On Sunday, the mayor of Gdańsk and well-known opposition politician Paweł Adamowicz was stabbed multiple times on the stage of Poland’s largest charity event. He succumbed to his wounds in a hospital on Monday. The assassination, political responsibility for which lies squarely with the ruling right-wing Law and Justice Party (PiS), has sent shockwaves throughout Poland and has deepened the political crisis in the country.
The attack occurred in plain view before a large audience and was filmed. The assailant, armed with a six-inch knife (15 centimeters), stabbed Adamowicz on stage several times, including in the heart and stomach. After the stabbing, he grabbed the microphone and turned to the crowd, claiming that he had killed Adamowicz because he had been thrown in jail by the Civic Platform party (PO), to which Adamowicz had belonged until 2015. “That’s why I killed Adamowicz,” the assassin shouted. He was able to walk around on stage for about half a minute after the attack.
Eye-witnesses reported that he laughed and that there were no police present. The assailant was eventually detained by security guards and was later identified as 27-year-old Stefan W. According to official reports, he had a history of mental illness and violent assaults, and was just released from prison where he had spent five-and-a-half years for armed robbery.
The political conditions and climate for this brutal assassination by a mentally disturbed individual have been created through the year-long promotion of fascist forces and sentiments, including anti-Semitism, homophobia, racism and extreme nationalism and militarism, by the ruling PiS.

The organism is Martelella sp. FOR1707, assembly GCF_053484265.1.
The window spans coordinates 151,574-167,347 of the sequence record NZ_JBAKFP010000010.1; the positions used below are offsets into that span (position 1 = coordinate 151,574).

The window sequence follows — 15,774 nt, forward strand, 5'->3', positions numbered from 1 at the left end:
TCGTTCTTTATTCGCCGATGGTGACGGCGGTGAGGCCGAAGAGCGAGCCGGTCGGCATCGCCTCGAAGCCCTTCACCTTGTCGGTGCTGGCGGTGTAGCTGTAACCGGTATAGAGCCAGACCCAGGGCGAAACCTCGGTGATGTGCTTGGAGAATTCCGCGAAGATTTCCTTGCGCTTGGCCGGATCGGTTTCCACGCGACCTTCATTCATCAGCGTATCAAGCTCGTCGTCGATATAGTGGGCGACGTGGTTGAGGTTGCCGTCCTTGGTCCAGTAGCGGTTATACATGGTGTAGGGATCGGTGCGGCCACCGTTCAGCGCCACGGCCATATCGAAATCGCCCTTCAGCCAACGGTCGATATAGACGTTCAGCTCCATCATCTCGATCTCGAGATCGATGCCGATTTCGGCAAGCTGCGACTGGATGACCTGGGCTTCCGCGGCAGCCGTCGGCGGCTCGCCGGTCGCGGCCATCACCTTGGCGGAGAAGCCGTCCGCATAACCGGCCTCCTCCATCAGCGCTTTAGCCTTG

Adamowicz, the mayor of Gdańsk since 1998, had been one of the most prominent targets of the campaign of PiS and openly far-right forces against opposition politicians.
Like most leading bourgeois politicians in contemporary Poland, Adamowicz began his political activities in the Solidarity movement of the 1980s, and was a leader of the student strikes in Gdańsk in 1988/1989. A conservative-leaning politician for most of his life, and member of the liberal PO party until 2015, Adamowicz in recent years became one of the most outspoken critics of the anti-refugee and anti-Semitic sentiments fostered by the PiS government. He participated in an LGBT parade in Gdańsk in 2018 and condemned anti-Semitic attacks on a local synagogue.
Adamowicz was also a prominent supporter of the European Union (EU) investigation into PiS’s reforms of the judicial system, aimed at abolishing the separation of powers. Last year, when he was reelected as mayor, he was subject to a massive government-sponsored campaign that depicted him as corrupt.
In 2017, the far-right All Polish Youth included him on a published kill list of opposition politicians. On his fake “death certificate,” the All-Polish Youth indicated “liberalism, multiculturalism, stupidity” as his “cause of death.” A legal investigation into the death list was dropped by the state attorney. Even after his assassination, the far-right politician Grzegorz Braun, who is close to the fascist Obóz Radikalny Narodowy (ONR), described Adamowicz as a “traitor to the nation.” This kind of terminology has also been used routinely by PiS politicians to denounce the pro-EU opposition.
The call “death to enemies of the fatherland” and “traitors to the nation” featured prominently at the 2017 march of some 60,000 fascists in Warsaw, the largest fascist demonstration in Europe since the end of World War II. Last November, PiS officials and the Polish president Andrzej Duda marched alongside fascist forces, including the ONR and the All-Polish Youth, to celebrate the 100th anniversary of Polish independence.
The liberal Gazeta Wyborcza wrote, “Let’s stop pretending now. Paweł Adamowicz was the most hated local politician by right-wing government propaganda. On the right-wing forums they didn’t stop the hatred, even after his death.”